Franciscan Spirit Blog

Gianna Beretta Molla: A Saint for Mothers

St. Gianna Beretta Molla is seen with her children in this 1959 photo. The Italian doctor and mother, who sacrificed her own life for the life of her child, was canonized by Pope John Paul II in 2004. (CNS photo/courtesy Diocese of Springfield)

If there’s one thing I’ve learned about being a mom, it’s that it’s not always easy. And that while we relish the tender moments, sometimes it involves making tough choices. Enter St. Gianna Beretta Molla—pediatrician, wife, mother, saint.

A Holy—and Normal—Life

Gianna Beretta was born in Magenta (near Milan) in Italy, on October 4, 1922, the 10th of 13 children born to Alberto and Maria Beretta. Her parents instilled in their children a deep faith. In fact, two of Gianna’s brothers became priests and one of her sisters became a nun. And while Gianna was a very pious child and considered a religious vocation, her holiness would be found as a working mom.

Gianna found her life’s calling in medicine. She earned degrees in medicine and surgery from the University of Pavia in 1949, and opened a medical clinic in Mesero a year later.

In 1955, Gianna married Peter Molla. They subsequently had three children, Pierluigi, Maria Zita and Laura.

During her pregnancy with her fourth child, however, Gianna’s doctors discovered she had a tumor in her uterus. They encouraged her to terminate the pregnancy and undergo a complete hysterectomy. Gianna refused, but did allow surgery to remove the growth—fully aware of the danger that continuing the pregnancy presented.

Prior to the surgery, Gianna told a priest, “I have entrusted myself to the Lord in faith and hope, against the terrible advice of medical science, ‘Either mother or child.’ I trust in God, yes, but now I must fulfill my duty as a mother. I renew the offer of my life to the Lord. I am ready for everything, provided the life of my child is saved.”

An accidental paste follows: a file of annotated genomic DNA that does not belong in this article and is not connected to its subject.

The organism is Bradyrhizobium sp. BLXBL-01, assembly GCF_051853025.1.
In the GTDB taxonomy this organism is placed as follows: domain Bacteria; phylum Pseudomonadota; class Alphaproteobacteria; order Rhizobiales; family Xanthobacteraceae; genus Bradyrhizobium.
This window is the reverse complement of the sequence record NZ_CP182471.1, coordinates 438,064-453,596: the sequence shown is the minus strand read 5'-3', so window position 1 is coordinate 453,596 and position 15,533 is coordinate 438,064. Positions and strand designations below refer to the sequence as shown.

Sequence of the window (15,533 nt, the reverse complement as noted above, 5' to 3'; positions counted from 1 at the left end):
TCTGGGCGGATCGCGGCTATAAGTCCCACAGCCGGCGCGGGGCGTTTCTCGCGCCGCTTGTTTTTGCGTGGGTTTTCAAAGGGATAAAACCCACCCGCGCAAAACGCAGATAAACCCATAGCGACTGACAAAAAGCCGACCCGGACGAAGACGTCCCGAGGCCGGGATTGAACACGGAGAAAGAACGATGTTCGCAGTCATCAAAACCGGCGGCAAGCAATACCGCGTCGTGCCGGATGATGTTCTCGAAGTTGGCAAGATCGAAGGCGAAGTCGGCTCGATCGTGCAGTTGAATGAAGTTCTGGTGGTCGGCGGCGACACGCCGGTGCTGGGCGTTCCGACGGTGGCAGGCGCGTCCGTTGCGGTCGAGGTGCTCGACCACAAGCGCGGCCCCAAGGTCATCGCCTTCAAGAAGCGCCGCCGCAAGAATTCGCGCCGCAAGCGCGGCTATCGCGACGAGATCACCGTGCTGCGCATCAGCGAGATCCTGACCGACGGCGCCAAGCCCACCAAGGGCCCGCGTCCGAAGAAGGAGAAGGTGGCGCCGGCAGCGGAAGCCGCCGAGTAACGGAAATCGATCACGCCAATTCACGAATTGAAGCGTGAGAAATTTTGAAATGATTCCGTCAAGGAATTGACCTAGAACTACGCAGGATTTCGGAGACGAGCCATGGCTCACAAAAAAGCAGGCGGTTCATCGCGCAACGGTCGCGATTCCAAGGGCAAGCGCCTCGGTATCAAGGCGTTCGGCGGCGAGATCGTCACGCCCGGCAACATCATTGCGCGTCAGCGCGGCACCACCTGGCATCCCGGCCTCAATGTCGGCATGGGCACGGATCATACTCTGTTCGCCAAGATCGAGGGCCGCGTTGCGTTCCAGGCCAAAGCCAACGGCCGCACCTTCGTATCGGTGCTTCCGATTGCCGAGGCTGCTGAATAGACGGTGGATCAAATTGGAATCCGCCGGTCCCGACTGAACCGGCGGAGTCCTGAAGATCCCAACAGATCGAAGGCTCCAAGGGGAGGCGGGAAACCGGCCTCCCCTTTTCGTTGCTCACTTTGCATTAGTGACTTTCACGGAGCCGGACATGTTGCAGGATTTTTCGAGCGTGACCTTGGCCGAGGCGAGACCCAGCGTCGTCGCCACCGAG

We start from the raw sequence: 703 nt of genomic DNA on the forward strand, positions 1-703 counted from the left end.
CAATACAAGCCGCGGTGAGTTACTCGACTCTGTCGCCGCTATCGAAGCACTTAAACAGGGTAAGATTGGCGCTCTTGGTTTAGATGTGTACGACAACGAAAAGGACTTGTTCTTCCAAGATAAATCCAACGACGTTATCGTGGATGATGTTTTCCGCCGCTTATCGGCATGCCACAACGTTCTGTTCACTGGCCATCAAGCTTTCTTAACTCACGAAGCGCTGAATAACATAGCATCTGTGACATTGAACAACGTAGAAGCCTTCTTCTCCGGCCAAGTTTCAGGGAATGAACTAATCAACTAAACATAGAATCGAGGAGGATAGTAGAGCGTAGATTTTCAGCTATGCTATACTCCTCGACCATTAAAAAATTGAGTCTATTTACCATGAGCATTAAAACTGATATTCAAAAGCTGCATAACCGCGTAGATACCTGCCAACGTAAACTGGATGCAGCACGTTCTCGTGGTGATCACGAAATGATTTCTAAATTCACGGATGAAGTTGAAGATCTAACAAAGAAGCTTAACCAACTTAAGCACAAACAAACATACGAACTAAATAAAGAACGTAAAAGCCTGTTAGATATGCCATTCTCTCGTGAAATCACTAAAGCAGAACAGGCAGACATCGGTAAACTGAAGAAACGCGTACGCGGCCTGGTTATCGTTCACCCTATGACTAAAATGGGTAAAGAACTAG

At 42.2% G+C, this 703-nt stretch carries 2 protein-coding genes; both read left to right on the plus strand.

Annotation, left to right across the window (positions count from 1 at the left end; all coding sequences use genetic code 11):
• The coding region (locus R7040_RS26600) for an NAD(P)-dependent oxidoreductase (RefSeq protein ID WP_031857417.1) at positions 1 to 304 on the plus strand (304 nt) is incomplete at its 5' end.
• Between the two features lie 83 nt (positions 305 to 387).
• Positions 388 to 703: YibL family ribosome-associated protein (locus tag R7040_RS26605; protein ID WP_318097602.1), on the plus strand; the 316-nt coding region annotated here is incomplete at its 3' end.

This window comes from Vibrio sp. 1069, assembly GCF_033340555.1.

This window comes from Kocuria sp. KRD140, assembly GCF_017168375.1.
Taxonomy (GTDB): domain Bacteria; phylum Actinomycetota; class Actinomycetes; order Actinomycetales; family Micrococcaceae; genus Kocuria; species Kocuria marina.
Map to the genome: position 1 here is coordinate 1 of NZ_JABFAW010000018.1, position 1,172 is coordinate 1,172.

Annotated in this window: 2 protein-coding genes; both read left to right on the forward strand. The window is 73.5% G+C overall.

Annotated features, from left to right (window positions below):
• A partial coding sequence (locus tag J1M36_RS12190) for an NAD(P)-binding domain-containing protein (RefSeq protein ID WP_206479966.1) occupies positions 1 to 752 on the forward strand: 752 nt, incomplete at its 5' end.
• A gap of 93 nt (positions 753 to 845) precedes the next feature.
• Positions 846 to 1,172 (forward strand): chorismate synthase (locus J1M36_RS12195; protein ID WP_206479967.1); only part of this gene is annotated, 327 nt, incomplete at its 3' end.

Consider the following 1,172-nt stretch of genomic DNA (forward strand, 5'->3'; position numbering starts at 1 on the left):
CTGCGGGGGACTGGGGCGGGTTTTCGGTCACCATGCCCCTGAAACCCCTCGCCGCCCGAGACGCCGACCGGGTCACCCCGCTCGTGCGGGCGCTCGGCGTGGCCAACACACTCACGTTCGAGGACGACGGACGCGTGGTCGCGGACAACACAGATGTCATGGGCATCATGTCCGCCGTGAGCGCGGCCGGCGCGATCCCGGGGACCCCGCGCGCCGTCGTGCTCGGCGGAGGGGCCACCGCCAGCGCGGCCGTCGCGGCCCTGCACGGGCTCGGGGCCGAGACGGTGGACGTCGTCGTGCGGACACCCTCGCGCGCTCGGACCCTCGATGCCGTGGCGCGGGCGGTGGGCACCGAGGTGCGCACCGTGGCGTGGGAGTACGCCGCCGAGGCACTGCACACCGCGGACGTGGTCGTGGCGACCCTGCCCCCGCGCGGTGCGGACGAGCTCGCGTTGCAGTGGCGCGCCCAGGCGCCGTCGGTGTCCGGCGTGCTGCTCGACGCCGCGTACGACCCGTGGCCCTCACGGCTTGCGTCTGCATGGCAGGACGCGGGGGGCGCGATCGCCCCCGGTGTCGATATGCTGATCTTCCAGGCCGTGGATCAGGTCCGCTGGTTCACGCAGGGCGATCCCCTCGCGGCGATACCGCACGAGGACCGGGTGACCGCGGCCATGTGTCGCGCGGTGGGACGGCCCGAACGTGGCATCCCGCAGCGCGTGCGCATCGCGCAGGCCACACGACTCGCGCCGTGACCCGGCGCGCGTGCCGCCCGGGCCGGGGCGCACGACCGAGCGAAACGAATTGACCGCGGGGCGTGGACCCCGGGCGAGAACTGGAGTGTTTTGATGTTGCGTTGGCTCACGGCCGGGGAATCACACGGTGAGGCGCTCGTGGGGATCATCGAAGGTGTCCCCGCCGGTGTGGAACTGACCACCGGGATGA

In the final weeks of her pregnancy, she reiterated that if a decision had to be made between her and her child’s life, they should save the child. On April 21, Gianna gave birth to her fourth child—daughter Gianna Emanuela. Seven days later the mother died of complications from the birth.

A Real-life Saint

One of the stumbling blocks I have often had with many saints is that they seem so distant. Their lives and circumstances could not be any further from my own. But that’s not the case with St. Gianna.

In fact, as I look at photos of Gianna with her children, I am reminded of the personal pictures that crowd my home and office. I look at the snapshots of her holding one of her children, their faces pressed close together, and I see myself and my children.

St. Gianna Beretta Molla provides us moms with a great example of how sometimes the path to holiness lies in performing life’s ordinary tasks and facing its challenges in an extraordinary way. In short, she gives us hope that even saints can smell like spit-up, have to referee sibling squabbles and try to juggle home life and work. And that sometimes through our own sacrifices, we provide the greatest opportunities for our children. Case in point—her daughter Gianna Emanuela is now a physician herself.

Yes, thanks to St. Gianna Beretta Molla, I have someone I can pray to…mom to mom.

‘Messenger of Divine Love’

“Gianna Beretta Molla was a simple, but more than ever, significant messenger of divine love….Following the example of Christ, who ‘having loved his own…loved them to the end’ (John 13:1), this holy mother of a family remained heroically faithful to the commitment she made on the day of her marriage. The extreme sacrifice she sealed with her life testifies that only those who have the courage to give of themselves totally to God and to others are able to fulfill themselves.”—homily from the Mass of canonization


2 thoughts on “Gianna Beretta Molla: A Saint for Mothers”

  1. Pingback: Three Lessons from St. Gianna Molla - for Catholic Youth

  2. I admire this saint greatly. I do wonder about her children. I cannot find out anything regarding how they grew up and what their lives were like.
    Where can I find information about these four children?

Leave a Comment

Your email address will not be published. Required fields are marked *

Sign Up for Our Daily Newsletter​

Includes Saint of the Day, Minute Meditations, and Pause + Pray.

Skip to content